Lisbon’s Hidden Graffiti


By Vincent Morgan |  Published on Wednesday, October 1, 2014.

Discover the hidden streets of Lisbon and its graffiti. From the small stencil to the huge mural, Lisbon is definitely a colourful city to visit.

Article by James Pocock for FatCap

Were you to go looking for street art in Lisbon, it wouldn’t take you long to discover the huge murals that dominate the abandoned buildings surrounding Picoas metro station. A collaboration between Os Gêmeos, Blu and SAM3, these murals are awe inspiring in their sheer magnitude and, consequently, have been well documented (see on FatCap Live!).

But what happens when you move away from this first port of call as a street art tourist ? Granted, there are few pieces similar in terms of scale but Lisbon’s urban art, regardless of size and proximity to main thoroughfares, is constant in its ability to delight and surprise. There is always an undiscovered stencil or detail that will materialise around the next corner of the warren-like streets, whether it be one that has been created recently or has been around for years but hitherto unnoticed. This article hopes to scrape the surface of some of the lesser known and lesser (or maybe never) documented pieces that are strewn across the capital.

Calçada da Glória offers smaller-scale pieces than those of Picoas, but these permanent billboard-style walls offer a legal space for graffiti artists to display their work on one of the most touristic streets in Lisbon. For the somewhat elevated price of €3.50, you can take a funicular up this relentless hill which, in reality, is only a five minute, albeit steep, climb.  The advantages of tackling this hill on foot are abundant since you can stop to admire the ever changing pieces on display, accessible by purpose-built scaffolding.

Calcada da Glória

Heading uphill towards Chapitô, a bar-cum-clown-college, halfway between the shopping district of Baixa and Catelo São Jorge, you may be lucky enough to stumble upon this relatively new mural which must have appeared sometime in early 2012.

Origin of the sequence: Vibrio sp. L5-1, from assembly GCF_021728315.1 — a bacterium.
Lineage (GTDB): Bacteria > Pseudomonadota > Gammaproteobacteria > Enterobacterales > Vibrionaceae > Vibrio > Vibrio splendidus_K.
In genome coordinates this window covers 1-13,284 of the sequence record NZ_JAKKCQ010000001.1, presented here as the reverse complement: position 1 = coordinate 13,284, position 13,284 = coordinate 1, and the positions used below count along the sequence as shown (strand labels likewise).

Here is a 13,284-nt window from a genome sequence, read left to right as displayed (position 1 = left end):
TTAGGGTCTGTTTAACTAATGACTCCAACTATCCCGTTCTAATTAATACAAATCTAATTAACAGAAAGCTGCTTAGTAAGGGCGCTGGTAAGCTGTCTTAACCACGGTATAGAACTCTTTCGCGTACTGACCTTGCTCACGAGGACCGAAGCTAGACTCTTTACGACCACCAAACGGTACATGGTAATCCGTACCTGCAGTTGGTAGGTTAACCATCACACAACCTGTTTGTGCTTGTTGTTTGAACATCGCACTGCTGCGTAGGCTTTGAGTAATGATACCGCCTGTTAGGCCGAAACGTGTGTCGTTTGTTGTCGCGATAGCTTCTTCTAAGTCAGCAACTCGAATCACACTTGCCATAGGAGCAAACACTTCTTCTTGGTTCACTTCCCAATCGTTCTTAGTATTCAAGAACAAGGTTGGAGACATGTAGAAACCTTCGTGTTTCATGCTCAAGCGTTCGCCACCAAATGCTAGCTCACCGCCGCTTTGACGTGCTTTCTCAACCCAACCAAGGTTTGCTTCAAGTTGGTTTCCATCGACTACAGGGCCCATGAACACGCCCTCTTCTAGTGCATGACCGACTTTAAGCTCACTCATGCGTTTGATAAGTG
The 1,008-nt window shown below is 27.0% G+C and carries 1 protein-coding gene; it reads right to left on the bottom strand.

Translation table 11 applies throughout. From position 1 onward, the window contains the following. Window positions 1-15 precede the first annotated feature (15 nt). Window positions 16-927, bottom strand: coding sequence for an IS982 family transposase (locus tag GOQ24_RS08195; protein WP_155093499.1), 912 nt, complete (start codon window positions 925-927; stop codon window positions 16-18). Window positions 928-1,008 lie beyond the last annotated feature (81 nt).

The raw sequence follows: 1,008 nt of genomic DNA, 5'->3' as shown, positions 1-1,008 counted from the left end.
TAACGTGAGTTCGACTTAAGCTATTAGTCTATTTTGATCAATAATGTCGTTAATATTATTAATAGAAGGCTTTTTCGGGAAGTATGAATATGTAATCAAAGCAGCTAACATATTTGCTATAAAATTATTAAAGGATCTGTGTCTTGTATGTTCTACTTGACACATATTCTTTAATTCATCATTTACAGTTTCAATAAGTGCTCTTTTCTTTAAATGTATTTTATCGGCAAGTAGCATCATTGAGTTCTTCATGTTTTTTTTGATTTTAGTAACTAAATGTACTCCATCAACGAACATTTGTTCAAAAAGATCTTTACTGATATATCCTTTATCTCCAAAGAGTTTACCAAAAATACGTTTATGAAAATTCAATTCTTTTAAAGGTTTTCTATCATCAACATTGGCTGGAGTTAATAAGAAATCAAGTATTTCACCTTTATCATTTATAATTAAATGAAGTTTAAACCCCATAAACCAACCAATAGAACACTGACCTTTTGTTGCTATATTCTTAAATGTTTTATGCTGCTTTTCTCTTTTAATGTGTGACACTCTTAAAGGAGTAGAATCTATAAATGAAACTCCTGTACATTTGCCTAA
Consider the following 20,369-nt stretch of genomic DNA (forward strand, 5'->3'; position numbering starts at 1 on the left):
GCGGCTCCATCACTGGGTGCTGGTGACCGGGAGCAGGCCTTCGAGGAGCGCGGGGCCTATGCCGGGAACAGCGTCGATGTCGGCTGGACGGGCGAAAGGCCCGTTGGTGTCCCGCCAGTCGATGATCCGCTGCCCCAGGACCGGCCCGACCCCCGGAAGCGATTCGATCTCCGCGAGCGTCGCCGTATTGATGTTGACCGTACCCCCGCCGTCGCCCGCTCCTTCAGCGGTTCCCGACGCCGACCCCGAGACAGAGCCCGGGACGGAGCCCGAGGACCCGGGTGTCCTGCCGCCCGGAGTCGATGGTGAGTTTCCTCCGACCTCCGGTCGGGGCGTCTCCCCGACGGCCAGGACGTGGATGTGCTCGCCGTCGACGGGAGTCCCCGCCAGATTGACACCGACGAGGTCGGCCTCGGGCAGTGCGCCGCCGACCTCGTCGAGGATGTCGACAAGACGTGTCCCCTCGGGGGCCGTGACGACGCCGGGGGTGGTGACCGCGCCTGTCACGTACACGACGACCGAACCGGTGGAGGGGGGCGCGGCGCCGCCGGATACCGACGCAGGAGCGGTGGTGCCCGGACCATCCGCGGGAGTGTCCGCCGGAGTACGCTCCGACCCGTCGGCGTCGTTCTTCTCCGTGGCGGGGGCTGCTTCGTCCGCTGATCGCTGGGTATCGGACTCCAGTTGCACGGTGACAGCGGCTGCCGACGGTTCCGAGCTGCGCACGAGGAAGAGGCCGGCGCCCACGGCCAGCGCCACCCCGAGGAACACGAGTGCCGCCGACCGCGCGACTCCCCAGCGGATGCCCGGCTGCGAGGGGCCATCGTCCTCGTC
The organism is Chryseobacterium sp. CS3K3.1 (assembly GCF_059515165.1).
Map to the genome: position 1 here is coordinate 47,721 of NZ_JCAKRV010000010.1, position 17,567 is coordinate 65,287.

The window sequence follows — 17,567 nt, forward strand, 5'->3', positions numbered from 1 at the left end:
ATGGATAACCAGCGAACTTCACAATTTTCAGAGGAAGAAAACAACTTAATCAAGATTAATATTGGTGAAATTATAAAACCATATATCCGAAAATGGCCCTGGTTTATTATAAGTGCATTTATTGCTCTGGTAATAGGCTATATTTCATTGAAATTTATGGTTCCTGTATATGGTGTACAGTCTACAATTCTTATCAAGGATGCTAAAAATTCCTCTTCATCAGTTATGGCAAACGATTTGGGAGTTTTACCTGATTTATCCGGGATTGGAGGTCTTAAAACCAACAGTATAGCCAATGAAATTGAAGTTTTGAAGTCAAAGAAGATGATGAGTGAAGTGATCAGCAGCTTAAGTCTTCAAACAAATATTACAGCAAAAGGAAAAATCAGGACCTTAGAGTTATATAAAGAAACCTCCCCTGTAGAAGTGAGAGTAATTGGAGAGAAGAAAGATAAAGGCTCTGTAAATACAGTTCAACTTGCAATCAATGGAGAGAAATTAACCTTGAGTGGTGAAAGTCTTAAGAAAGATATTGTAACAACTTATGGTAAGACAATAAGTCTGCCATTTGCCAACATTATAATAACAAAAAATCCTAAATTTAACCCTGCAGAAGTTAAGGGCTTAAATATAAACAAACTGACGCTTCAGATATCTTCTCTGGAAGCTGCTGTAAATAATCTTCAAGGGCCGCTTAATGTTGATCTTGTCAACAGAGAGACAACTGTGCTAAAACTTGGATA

Difficult to capture in one photograph as it winds its way around houses, it captures many aspects of Portuguese culture from its history as a seafaring nation to the music genre of Fado which is specific to the country.

It is easy to forget that Portugal was still under a dictatorship until 1974, when it underwent a bloodless revolution. There are still reminders on the streets of the old regime.

This tiny detail reads ‘The three “F's”. It was the father that taught me.’ The three “F's” being Fado (the melancholy music literally meaning ‘fate’), football and fatima (faith). These were the believed to be the three cornerstones of the oppressive regime ; three ways in which Salazar could suppress a nation.

This crying soldier may be a homage to Portugal’s bloody colonial past.

While the mural below located in the heart of Bairro Alto (the party quarter) harks back to the left-wing military coup of '74.

A shouting man with blood on his face could also be a reference to Portugal’s violent past in the colonial wars in Angola, Mozambique and Guinea from 1961-74.

From a problematic past to a troubled present, Portugal’s economic crisis has also found its way onto the streets.

Dalaiama is a prolific stenciler with hundreds of tags all over the city and its outskirts usually consisting of a pacman-like figure and an ominous crow. Yet he has also introduces the symbol for the Euro with the words ‘game over’, perhaps a prediction for the future of Portugal’s currency.

This artist (below) is a bit more up front about his (or her) feelings towards the current state of affairs.

However, there is often a more light-hearted approach. One cannot help but grin at a psychadelic wall ordering you to shop.

Or at Shakespeare philosophising about capitalism.

Despite the battered economy and allusions to a troubled past, there is an overwhelming sense of playfulness and goodwill in many of the works. We are all familiar with a protester propelling a bouquet, but maybe not as familiar with a flame thrower of love hearts with the simple description ‘Love War’.

Instead of our minds being controlled by the puppeteers of the media and capitalism as we saw earlier, they are, in fact, capable of being filled with nothing but love.

And our minds have the potential to soar.

No matter what you’re looking for in a piece of street art, if you look hard enough then you're bound to find something to your liking in this city. Whether it's a colossal mural...

…or sticker bombing. has rich variety. As long as you keep your eyes open and keep looking ; in the words of this man : don't expect that it falls from the sky.

Photos © James Pocock

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